by Lisa McGrimmon
These second interview tips will help you to make a great impression at a follow up job interview.
This type of interview is fairly common. Selecting the best employee for the job can be a challenging task, and the decision can have big consequences for a business, so it is no wonder many employers often bring in candidates for a second (or even third) interview.
Keep in mind, if you are called in for a follow up interview, you are probably very close to a job offer.
The employer wants to assess your personality in more depth.
One key thing to realize is normally, once you have reached this stage, the employer feels confident that you have all of the skills required to do the job. At this stage, employers are usually most interested in assessing whether your personality will be a good fit for the job and for the existing team of employees.
The employer needs just a little more information before committing to a final decision.
Often, at this stage in the hiring process, there is not a lot of competition standing between you and the job. In most cases, the employer will have narrowed the candidates down to you and maybe one or two other candidates. In fact, sometimes an employer only calls one candidate in for a second interview. In this case, the employer is almost certain he or she wants to hire you but wants to meet with you one last time just to ensure it is the right decision.
If your second interview is conducted by the same person who you met the first time, the employer is probably either having a difficult time deciding between you and another candidate and wants to gather more information, or the employer wants to hire you and just wants to meet with your one last time to ensure it is the right decision before offering you the job.
One person was responsible for prescreening candidates, and now other members of the organization need to meet the top candidates.
Follow up interviews are sometimes held to give other people in an organization an opportunity to meet the applicants. If you were interviewed by a single person the first time, you may experience a panel for the second time. The panel interview will give other staff members who would work closely with you an opportunity to meet you and provide input into the hiring decision.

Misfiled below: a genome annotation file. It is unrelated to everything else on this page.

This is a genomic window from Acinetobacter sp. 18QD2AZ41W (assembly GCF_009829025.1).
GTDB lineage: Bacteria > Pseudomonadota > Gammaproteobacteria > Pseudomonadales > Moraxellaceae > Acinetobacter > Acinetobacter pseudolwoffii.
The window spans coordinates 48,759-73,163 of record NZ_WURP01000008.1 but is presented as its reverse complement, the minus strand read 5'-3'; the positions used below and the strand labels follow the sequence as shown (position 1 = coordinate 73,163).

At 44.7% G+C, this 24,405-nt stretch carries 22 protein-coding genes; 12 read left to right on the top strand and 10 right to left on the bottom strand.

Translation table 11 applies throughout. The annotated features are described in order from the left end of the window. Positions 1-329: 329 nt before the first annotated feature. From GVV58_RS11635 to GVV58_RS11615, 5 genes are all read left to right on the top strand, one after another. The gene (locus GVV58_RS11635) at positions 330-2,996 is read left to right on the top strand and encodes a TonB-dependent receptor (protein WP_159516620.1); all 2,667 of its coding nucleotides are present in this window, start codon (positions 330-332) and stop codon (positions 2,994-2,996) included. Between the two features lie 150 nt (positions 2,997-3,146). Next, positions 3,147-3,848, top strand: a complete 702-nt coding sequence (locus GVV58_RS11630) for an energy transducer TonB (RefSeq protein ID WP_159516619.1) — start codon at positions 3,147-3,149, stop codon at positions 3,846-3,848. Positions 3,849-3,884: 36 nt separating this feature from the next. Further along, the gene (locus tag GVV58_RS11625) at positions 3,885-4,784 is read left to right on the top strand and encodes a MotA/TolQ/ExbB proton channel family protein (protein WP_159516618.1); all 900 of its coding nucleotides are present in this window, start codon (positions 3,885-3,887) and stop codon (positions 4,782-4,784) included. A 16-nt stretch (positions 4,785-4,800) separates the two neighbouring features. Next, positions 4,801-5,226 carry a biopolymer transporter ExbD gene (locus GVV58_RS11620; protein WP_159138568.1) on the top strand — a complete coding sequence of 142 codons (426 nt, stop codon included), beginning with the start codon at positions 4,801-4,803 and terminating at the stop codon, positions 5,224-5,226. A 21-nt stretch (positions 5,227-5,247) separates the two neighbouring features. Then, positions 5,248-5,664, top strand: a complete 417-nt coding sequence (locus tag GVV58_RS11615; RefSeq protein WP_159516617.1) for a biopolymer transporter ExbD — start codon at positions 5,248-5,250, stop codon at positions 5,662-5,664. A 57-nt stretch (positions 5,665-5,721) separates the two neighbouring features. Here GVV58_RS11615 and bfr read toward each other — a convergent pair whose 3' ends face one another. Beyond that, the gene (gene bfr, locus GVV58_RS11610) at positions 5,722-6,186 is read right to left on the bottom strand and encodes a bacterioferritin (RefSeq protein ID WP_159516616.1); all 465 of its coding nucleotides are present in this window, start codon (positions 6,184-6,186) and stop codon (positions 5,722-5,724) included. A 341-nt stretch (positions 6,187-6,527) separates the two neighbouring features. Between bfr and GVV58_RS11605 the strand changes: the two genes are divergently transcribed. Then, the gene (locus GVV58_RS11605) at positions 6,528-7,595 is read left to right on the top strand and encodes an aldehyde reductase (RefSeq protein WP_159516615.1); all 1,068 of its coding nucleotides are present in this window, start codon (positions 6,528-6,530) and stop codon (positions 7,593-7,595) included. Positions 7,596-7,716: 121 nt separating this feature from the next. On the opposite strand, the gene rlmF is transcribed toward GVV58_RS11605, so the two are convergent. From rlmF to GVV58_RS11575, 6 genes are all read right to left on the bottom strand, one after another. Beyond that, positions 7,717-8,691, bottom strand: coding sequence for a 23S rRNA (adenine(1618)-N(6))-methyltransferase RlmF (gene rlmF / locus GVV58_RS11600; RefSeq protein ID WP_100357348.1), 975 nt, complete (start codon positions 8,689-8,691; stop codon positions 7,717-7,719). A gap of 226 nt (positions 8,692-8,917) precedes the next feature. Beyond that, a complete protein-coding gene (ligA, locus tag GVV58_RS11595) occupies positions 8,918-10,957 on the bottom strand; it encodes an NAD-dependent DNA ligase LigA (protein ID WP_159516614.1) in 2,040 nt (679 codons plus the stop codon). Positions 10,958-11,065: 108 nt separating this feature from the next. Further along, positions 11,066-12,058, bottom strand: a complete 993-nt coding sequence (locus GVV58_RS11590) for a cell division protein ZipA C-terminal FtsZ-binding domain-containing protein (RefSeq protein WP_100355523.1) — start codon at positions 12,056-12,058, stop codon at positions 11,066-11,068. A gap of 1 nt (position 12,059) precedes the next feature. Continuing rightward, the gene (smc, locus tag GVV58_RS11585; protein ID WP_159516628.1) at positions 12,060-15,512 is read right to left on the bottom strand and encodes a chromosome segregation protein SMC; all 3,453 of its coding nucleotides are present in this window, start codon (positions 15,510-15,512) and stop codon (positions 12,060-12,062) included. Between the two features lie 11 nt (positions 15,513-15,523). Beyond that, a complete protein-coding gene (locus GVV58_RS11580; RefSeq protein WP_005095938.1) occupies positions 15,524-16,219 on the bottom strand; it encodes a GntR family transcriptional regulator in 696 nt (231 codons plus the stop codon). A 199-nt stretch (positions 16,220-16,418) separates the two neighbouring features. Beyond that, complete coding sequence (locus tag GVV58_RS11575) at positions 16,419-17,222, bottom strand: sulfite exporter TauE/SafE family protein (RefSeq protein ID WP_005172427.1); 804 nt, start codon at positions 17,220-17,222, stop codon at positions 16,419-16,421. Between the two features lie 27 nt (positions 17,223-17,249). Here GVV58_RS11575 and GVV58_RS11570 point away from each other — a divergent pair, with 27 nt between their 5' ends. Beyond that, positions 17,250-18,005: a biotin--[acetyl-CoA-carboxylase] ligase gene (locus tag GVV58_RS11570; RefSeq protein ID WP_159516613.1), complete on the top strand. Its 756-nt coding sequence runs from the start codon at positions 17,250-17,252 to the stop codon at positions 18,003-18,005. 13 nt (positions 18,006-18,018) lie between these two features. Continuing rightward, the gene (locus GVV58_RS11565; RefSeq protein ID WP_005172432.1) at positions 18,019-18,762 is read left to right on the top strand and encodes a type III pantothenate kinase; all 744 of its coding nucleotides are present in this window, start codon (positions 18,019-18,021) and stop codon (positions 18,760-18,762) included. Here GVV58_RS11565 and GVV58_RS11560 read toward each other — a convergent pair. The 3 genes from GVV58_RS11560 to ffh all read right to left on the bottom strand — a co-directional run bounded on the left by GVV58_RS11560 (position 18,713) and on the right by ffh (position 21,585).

Alternatively, you may meet someone higher in the organization. Some higher level managers let another individual complete initial, screening interviews, and then meet with a few, select candidates for the second round.
The type of questions you are asked will depend largely on whether you are being interviewed by the same person you met the first time, or a different person or group of people.
If you are meeting with the same person again, expect to be asked different questions. The employer may ask you to elaborate on a question that was asked in the first interview. In this case, the question is probably particularly important to the employer, and he or she may feel that more information beyond what you provided in the first interview is necessary.
You can also expect to be asked questions that give the employer insights into your personality and work style during a follow up interview. As noted previously, employers are usually confident that you have the skills required to do the job by the time they call you in for a second interview, so questions tend to focus more on personality, work styles and decision making skills.
If you are being interviewed by someone different, the questions may be the same as or different from the questions you were asked the first time. Sometimes people conducting second interviews will ask a few of the same questions that were asked in the first interview. Sometimes they do this because they just want to hear the answer for themselves, other times they ask the same questions in order to check for consistency; that is, they compare what you said the first time to what you say in the second interview to ensure you are consistent. This technique is a way to help determine if a job applicant is giving honest answers.
If some of the questions seem to be similar to questions from the first interview, be sure to give a complete, detailed answer (do not assume you don't have to repeat things that you already said in the first interview), and be consistent with the answers you provided the first time.
If you are invited to a follow up interview, be happy, you are doing a lot of things right in your job search. Review your notes from your first interview to remind yourself of the questions that were asked and the answers you provided; try to get a sense of what was important to the employer. Be prepared to provide more detailed answers to questions you already answered, and be ready to give work related examples that show your personality will be a good fit for the job and the organization.